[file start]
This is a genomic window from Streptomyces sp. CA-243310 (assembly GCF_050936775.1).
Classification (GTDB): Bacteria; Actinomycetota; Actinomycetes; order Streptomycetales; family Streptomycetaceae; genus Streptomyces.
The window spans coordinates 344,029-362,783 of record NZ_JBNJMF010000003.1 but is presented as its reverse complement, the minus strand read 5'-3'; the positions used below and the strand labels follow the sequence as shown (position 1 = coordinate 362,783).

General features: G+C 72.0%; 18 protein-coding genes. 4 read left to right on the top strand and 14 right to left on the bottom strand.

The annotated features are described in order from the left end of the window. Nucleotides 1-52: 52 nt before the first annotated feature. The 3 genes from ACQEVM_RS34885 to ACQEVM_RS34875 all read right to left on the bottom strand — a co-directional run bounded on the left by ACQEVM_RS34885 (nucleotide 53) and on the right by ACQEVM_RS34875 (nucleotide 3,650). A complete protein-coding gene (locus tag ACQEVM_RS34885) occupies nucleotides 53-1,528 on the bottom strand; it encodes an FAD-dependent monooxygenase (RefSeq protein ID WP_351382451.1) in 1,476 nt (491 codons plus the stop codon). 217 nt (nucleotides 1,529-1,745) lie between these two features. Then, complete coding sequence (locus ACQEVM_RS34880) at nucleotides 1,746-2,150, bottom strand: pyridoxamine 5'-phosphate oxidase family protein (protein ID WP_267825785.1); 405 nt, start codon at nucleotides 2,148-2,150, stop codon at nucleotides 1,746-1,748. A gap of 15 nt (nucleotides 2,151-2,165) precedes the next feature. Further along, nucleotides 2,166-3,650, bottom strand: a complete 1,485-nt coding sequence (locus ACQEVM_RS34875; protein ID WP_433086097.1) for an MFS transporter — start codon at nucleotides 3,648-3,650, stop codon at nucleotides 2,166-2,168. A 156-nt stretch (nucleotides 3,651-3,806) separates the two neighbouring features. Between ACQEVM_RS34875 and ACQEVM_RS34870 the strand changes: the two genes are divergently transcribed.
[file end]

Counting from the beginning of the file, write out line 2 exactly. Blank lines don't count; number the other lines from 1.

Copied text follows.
Classification (GTDB): Bacteria; Actinomycetota; Actinomycetes; order Streptomycetales; family Streptomycetaceae; genus Streptomyces.